Stuart Russell is a British computer scientist known for his contributions to artificial intelligence. He warns about the risks involved in the creation of AI systems. Artificial intelligence has become a key behind-the-scenes component of many aspects of our day-to-day lives. The promise of AI has lured many into attempting to harness it for societal benefit, but there are also concerns about its potential misuse. Dr. Stuart Russell is one of AI’s true pioneers and has been at the forefront of the field for decades. He proposes a novel solution which bring us to a better understanding of what it will take to create beneficial machine intelligence. In view of the recent warnings from researchers and entrepreneurs that artificial intelligence or AI may become too smart, major players in the technology field are thinking about different methods for mitigating these concerns and preserving human control. Stuart Russell, argues that if AI surpasses humanity in general intelligence and becomes Superintelligent, then this new Superintelligence could become powerful and difficult to control. Existing weak AI systems can be monitored and easily shut down and modified if they misbehave. However, a misprogrammed Superintelligence, which by definition is smarter than humans in solving practical problems it encounters in the course of pursuing its goals, would realize that allowing itself to be shut down and modified might interfere with its ability to accomplish its current goals. If the Superintelligence therefore decides to resist shutdown and modification, it would be smart enough to outwit its human [More]
Discuss this talk on the Effective Altruism Forum: https://forum.effectivealtruism.org/posts/6uiXHHJQEtMaYQrti/max-tegmark-effective-altruism-existential-risk-and
Elon Musk thinks the advent of digital superintelligence is by far a more dangerous threat to humanity than nuclear weapons. He thinks the field of AI research must have government regulation. The dangers of advanced artificial intelligence have been popularized in the late 2010s by Stephen Hawking, Bill Gates & Elon Musk. But Musk alone is probably the most famous public person to express concern about artificial superintelligence. Existential risk from advanced AI is the hypothesis that substantial progress in artificial general intelligence could someday result in human extinction or some other unrecoverable global catastrophe. One of many concerns in regards to AI is that controlling a superintelligent machine, or instilling it with human-compatible values, may prove to be a much harder problem than previously thought. Many researchers believe that a superintelligence would naturally resist attempts to shut it off or change its goals. An existential risk is any risk that has the potential to eliminate all of humanity or, at the very least, endanger or even destroy modern civilization. Such risks come in forms of natural disasters like Super volcanoes, or asteroid impacts, but an existential risk can also be self induced or man-made, like weapons of mass destruction. Which most experts agree are by far, the most dangerous threat to humanity. But Elon Musk thinks otherwise. He thinks superintelligent AI is a far more greater threat to humanity than nukes. Some AI and AGI researchers may be reluctant to discuss risks, worrying that policymakers do not have sophisticated [More]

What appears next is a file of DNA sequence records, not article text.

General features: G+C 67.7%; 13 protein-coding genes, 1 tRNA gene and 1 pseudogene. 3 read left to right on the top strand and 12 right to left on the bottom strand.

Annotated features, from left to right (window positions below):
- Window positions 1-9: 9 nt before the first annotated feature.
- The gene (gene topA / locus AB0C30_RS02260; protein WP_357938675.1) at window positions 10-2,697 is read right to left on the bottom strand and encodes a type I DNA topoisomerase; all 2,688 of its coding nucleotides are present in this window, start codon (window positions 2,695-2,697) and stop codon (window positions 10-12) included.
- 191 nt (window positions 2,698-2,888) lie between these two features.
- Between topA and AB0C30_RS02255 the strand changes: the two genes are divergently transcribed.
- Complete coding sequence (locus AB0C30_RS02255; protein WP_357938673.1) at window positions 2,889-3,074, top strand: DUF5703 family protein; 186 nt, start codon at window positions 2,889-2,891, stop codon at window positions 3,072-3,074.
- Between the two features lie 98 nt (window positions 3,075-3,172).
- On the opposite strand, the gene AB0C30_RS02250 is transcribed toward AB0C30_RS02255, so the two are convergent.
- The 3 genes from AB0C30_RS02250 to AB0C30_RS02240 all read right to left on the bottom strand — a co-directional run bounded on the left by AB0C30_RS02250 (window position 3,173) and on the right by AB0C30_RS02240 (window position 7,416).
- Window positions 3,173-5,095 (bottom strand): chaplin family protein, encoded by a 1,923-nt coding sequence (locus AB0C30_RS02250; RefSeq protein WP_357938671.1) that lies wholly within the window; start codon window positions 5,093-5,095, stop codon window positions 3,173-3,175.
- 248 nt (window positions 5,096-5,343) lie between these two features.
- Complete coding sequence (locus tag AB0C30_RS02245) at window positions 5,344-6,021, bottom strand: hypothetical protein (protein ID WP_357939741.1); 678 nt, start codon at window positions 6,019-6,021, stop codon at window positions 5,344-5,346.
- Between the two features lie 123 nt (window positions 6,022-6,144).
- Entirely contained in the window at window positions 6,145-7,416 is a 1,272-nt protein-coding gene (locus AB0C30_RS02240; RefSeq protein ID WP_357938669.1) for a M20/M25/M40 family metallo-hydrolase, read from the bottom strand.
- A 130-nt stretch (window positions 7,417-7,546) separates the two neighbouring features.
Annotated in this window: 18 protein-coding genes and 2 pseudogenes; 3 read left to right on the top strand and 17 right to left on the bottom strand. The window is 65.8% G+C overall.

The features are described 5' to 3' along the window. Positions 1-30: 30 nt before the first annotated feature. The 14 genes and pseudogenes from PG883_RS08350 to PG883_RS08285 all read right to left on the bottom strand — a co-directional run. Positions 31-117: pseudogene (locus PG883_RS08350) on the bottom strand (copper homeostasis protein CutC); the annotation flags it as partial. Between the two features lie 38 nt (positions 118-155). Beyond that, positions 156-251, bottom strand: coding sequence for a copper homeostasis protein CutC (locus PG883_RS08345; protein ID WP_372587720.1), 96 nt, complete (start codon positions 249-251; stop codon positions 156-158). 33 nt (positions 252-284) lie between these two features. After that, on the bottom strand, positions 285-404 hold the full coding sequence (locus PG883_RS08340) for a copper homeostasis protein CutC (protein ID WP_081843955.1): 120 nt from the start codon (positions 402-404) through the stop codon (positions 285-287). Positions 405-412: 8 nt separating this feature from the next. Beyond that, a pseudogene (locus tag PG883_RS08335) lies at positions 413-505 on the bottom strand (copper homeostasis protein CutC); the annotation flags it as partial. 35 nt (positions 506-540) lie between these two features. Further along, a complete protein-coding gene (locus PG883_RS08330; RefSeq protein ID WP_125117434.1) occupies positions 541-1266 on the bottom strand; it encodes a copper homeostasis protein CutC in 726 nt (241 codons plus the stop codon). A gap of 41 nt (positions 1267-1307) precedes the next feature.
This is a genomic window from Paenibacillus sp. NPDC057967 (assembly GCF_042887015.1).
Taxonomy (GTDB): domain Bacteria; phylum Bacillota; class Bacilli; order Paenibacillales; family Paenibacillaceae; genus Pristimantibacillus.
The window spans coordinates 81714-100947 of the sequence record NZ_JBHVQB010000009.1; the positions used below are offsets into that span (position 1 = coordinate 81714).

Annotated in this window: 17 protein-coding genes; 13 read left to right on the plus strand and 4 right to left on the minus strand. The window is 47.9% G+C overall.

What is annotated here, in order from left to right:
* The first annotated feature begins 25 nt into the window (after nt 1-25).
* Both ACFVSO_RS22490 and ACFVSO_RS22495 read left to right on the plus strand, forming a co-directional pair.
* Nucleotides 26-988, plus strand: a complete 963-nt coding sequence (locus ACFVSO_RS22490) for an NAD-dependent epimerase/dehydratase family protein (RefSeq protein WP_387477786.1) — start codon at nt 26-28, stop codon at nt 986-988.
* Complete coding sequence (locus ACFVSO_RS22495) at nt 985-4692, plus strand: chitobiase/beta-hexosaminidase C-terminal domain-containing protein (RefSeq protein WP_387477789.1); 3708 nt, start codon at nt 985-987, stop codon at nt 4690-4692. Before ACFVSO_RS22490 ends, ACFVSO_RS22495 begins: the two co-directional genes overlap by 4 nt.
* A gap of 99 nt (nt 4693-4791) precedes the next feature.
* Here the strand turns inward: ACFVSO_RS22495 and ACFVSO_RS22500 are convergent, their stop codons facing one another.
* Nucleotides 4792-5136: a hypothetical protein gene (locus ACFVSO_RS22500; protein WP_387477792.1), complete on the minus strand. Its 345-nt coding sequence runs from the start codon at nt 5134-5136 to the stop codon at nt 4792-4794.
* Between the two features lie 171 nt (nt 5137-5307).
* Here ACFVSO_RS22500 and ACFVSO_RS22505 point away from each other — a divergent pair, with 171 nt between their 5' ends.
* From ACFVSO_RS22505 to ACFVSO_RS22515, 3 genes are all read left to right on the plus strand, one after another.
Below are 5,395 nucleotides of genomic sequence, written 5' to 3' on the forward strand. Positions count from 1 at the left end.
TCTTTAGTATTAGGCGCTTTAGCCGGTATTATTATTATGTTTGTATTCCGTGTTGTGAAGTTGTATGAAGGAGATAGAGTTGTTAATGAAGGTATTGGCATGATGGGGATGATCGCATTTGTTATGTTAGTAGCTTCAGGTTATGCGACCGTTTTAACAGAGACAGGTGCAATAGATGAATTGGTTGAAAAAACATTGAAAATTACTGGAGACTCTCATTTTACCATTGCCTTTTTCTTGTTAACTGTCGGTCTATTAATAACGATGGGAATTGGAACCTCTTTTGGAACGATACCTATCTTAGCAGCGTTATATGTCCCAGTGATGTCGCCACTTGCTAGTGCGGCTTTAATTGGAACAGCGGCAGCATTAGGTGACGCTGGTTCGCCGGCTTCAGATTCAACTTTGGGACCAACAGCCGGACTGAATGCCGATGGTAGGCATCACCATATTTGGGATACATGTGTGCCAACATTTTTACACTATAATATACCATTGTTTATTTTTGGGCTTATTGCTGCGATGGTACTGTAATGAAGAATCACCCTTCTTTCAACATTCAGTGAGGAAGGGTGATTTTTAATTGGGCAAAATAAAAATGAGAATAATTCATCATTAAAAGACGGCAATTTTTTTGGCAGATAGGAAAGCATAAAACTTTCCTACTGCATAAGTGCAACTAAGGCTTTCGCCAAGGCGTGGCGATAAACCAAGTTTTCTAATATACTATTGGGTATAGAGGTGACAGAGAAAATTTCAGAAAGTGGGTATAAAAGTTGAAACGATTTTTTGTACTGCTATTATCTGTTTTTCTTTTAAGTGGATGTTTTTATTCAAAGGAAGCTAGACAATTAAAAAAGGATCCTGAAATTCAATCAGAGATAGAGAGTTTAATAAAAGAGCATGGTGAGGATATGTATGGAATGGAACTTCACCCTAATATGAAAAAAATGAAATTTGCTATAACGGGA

Human bias is a notorious hindrance to effective risk management, and humans have long relied on machines to help them compensate for these errors. In particular, algorithmic, rules-based decision-making has done much to limit human bias in risk analysis. Machine learning is now lifting this work to the next level by uncovering trends and correlations heretofore unknown, and by enabling real-time access to high-frequency data. CEOs from innovative big data companies will reveal some of the most exciting new discoveries and applications of this sophisticated technology. Moderator Staci Warden Executive Director, Center for Financial Markets, Milken Institute Speakers Eduardo Cabrera Chief Cybersecurity Officer, Trend Micro Stuart Jones, Jr. CEO, Sigma Ratings Inc. Mark Rosenberg CEO and Co-Founder, GeoQuant Inc. Stephen Scott Founder and CEO, Starling Trust Sciences #MIGlobal http://www.milkeninstitute.org/events/conferences/global-conference/2018/